Pubs Named After Castles

There are quite a lot of pubs incorporating the name “Castle”, either that on its own or appended to the name of a place.1 One presumes the popularity of the name — the idea of the “castle” — comes from it being a fortress against the outside world, the province of lords and kings, an unreconstructed masculine space exerting authority over the world, not to mention a scene of carousing. I’m guessing at this, of course.

The Castle (Camberwell SE5), now closed
Figure 31. The Castle (Camberwell SE5), now closed.

Perhaps this is also the reason there don’t seem to be quite so many really nice pubs by that name any more. In fact, a lot of my examples seem to be closed or renamed, though admittedly there are still a lot of pubs by that name I haven’t collected photographs of, which may disprove that perceived trend. A representative example of this may be The Castle (Camberwell SE5, now closed, fig. 31), where the name is an almost desperate bid by an estate pub to latch onto some grandeur in a egregiously run-down part of town. Its sign is a particularly fine example of wishful thinking.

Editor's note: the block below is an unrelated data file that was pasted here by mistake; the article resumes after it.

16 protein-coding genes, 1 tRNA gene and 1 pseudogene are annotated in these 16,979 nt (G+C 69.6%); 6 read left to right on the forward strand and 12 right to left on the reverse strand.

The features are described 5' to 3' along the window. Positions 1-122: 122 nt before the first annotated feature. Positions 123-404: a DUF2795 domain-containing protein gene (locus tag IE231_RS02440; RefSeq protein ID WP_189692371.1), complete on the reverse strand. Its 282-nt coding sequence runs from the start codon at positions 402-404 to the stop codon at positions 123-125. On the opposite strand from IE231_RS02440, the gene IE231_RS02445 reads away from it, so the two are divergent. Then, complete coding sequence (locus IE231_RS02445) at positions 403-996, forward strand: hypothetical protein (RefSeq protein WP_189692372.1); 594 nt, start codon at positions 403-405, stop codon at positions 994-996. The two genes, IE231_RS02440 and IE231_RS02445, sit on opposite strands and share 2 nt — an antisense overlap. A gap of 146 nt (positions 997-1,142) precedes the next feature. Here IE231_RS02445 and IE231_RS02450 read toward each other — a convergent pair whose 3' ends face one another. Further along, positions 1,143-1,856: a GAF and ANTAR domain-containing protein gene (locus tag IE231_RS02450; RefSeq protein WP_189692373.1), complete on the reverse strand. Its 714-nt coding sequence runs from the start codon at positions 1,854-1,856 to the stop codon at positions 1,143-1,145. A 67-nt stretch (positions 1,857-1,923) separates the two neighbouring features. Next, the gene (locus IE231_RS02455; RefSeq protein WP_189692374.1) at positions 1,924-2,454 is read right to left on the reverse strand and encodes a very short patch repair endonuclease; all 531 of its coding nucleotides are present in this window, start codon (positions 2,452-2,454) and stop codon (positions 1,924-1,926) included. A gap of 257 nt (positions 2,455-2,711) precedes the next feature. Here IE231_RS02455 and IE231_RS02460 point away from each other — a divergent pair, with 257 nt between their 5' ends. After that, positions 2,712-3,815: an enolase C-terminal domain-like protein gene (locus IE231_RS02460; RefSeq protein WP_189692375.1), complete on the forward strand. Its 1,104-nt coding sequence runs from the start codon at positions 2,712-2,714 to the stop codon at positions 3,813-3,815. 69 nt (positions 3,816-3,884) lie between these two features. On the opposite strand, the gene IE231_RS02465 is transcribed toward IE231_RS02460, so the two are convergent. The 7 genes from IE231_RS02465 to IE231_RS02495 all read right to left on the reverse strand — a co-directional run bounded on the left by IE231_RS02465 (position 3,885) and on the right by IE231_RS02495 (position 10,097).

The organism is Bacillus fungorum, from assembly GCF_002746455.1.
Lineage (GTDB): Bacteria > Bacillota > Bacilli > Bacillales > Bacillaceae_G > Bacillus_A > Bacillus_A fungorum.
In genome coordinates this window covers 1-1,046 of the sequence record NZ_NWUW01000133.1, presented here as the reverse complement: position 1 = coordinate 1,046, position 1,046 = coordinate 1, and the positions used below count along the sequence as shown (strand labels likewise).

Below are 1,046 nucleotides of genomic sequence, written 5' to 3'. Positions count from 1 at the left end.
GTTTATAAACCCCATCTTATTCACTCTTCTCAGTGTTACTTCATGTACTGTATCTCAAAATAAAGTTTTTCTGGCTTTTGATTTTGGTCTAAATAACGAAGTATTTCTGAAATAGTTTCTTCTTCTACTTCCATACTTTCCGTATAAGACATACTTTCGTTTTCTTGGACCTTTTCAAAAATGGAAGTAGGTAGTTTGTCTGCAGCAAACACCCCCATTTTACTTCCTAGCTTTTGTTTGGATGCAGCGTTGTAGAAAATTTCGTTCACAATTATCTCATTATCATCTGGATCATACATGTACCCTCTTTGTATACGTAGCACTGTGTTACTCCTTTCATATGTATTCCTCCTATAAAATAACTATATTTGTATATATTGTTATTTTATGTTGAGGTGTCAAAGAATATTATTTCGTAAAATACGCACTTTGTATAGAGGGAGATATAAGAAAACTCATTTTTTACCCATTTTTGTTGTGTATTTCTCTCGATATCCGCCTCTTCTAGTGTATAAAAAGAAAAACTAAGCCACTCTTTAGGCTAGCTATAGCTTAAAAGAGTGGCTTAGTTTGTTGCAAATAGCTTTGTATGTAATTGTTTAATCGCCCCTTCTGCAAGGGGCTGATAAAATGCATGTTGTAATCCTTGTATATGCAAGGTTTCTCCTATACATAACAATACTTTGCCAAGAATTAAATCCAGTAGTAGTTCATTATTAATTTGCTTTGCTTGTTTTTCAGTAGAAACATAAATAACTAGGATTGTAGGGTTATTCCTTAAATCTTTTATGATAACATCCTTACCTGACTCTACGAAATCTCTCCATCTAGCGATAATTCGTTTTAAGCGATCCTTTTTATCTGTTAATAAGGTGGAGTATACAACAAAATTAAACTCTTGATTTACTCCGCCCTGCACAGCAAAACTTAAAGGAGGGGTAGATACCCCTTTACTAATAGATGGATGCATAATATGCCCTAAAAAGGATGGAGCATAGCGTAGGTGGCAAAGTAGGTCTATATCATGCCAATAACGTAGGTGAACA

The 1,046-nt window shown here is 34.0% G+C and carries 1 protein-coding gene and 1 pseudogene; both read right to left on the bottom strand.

Implied Castles

My conceptual imagining of the meaning behind the “castle” extends to places named after a local street or area, the pub thus becoming the metaphoric castle ruling over that area, the modern equivalent of that mediaeval stronghold. So we have The Holloway Castle (now The Castle Bar, just off Holloway Road, Lower Holloway, N7), The Alwyne Castle (now The Alwyne, near Alwyne Square, Canonbury N1), or The Dover Castle (on Great Dover Street, Borough, SE1) — the latter also doubling as a real castle popular in pub names.

Actual Castles